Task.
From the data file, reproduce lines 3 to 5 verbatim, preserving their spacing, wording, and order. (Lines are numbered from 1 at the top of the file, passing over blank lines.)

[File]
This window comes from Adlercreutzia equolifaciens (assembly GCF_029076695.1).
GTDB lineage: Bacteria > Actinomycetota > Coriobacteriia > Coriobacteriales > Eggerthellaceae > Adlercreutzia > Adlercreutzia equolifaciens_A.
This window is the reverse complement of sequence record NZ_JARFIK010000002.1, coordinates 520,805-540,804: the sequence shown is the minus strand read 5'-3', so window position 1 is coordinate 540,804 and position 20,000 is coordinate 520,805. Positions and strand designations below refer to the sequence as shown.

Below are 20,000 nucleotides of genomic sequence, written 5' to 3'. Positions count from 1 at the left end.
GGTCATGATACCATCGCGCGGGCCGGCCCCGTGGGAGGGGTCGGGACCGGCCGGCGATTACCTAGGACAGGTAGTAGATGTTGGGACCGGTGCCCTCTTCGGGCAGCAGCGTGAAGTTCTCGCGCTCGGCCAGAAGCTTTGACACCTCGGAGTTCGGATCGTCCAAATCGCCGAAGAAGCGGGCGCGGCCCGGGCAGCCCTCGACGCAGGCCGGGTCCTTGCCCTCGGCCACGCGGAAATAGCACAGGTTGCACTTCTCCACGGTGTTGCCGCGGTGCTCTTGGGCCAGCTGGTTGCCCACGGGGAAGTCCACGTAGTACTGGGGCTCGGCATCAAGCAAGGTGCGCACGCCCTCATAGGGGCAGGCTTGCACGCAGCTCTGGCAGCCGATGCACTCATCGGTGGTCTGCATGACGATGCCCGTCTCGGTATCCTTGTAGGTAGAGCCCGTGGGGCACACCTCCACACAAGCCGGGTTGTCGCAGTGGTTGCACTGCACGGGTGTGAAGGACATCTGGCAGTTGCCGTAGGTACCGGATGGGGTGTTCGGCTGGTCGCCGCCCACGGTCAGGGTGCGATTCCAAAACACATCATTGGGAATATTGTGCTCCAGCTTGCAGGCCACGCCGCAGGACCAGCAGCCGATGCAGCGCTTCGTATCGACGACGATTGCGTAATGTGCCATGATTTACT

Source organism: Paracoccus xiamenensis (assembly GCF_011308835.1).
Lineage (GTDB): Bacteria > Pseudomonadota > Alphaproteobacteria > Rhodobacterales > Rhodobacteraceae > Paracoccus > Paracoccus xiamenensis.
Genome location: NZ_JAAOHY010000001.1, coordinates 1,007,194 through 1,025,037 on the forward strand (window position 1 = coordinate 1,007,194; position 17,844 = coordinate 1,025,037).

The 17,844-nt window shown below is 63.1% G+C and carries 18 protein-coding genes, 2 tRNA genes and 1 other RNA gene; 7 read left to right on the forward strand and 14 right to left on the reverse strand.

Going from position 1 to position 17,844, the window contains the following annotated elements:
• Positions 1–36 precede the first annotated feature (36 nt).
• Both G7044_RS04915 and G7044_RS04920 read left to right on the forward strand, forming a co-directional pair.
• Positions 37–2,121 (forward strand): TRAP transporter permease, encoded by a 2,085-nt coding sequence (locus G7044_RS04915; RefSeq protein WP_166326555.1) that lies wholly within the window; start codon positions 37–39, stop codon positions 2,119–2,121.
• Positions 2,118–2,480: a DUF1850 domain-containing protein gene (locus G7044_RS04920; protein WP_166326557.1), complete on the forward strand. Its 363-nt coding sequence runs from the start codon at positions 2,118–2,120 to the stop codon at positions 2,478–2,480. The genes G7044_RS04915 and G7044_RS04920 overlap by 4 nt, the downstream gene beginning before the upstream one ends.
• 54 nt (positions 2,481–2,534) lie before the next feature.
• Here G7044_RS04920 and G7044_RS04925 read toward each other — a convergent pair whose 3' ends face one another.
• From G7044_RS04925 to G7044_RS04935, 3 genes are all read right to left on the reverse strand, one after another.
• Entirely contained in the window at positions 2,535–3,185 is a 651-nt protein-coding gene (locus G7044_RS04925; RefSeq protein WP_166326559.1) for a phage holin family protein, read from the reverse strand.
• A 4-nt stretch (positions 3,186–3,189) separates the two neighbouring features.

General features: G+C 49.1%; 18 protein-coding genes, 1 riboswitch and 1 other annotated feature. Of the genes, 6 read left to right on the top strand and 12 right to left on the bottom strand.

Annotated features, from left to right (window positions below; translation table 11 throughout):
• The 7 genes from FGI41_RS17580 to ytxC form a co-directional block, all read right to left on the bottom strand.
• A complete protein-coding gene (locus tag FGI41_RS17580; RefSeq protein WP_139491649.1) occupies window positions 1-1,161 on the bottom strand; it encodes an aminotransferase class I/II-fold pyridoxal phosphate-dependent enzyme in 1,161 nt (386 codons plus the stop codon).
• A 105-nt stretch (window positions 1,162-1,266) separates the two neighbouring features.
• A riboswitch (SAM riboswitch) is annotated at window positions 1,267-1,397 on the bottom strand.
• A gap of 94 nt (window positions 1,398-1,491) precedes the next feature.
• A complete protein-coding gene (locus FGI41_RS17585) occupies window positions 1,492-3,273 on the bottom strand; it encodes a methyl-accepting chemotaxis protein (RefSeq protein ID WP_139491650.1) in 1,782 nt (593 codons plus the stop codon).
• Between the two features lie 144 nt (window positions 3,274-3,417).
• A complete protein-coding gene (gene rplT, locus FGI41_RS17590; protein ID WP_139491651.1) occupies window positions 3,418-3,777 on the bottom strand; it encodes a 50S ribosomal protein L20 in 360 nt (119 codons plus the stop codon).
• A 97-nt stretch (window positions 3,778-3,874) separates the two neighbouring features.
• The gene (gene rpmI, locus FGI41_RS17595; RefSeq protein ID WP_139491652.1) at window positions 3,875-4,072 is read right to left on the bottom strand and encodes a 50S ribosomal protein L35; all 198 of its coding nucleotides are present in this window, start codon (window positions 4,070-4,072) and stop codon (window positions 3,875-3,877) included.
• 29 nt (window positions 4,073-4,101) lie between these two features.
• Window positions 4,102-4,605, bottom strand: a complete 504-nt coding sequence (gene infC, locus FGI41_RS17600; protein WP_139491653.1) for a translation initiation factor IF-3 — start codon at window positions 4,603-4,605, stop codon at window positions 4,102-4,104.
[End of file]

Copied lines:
This window is the reverse complement of sequence record NZ_JARFIK010000002.1, coordinates 520,805-540,804: the sequence shown is the minus strand read 5'-3', so window position 1 is coordinate 540,804 and position 20,000 is coordinate 520,805. Positions and strand designations below refer to the sequence as shown.

Below are 20,000 nucleotides of genomic sequence, written 5' to 3'. Positions count from 1 at the left end.
GGTCATGATACCATCGCGCGGGCCGGCCCCGTGGGAGGGGTCGGGACCGGCCGGCGATTACCTAGGACAGGTAGTAGATGTTGGGACCGGTGCCCTCTTCGGGCAGCAGCGTGAAGTTCTCGCGCTCGGCCAGAAGCTTTGACACCTCGGAGTTCGGATCGTCCAAATCGCCGAAGAAGCGGGCGCGGCCCGGGCAGCCCTCGACGCAGGCCGGGTCCTTGCCCTCGGCCACGCGGAAATAGCACAGGTTGCACTTCTCCACGGTGTTGCCGCGGTGCTCTTGGGCCAGCTGGTTGCCCACGGGGAAGTCCACGTAGTACTGGGGCTCGGCATCAAGCAAGGTGCGCACGCCCTCATAGGGGCAGGCTTGCACGCAGCTCTGGCAGCCGATGCACTCATCGGTGGTCTGCATGACGATGCCCGTCTCGGTATCCTTGTAGGTAGAGCCCGTGGGGCACACCTCCACACAAGCCGGGTTGTCGCAGTGGTTGCACTGCACGGGTGTGAAGGACATCTGGCAGTTGCCGTAGGTACCGGATGGGGTGTTCGGCTGGTCGCCGCCCACGGTCAGGGTGCGATTCCAAAACACATCATTGGGAATATTGTGCTCCAGCTTGCAGGCCACGCCGCAGGACCAGCAGCCGATGCAGCGCTTCGTATCGACGACGATTGCGTAATGTGCCATGATTTACT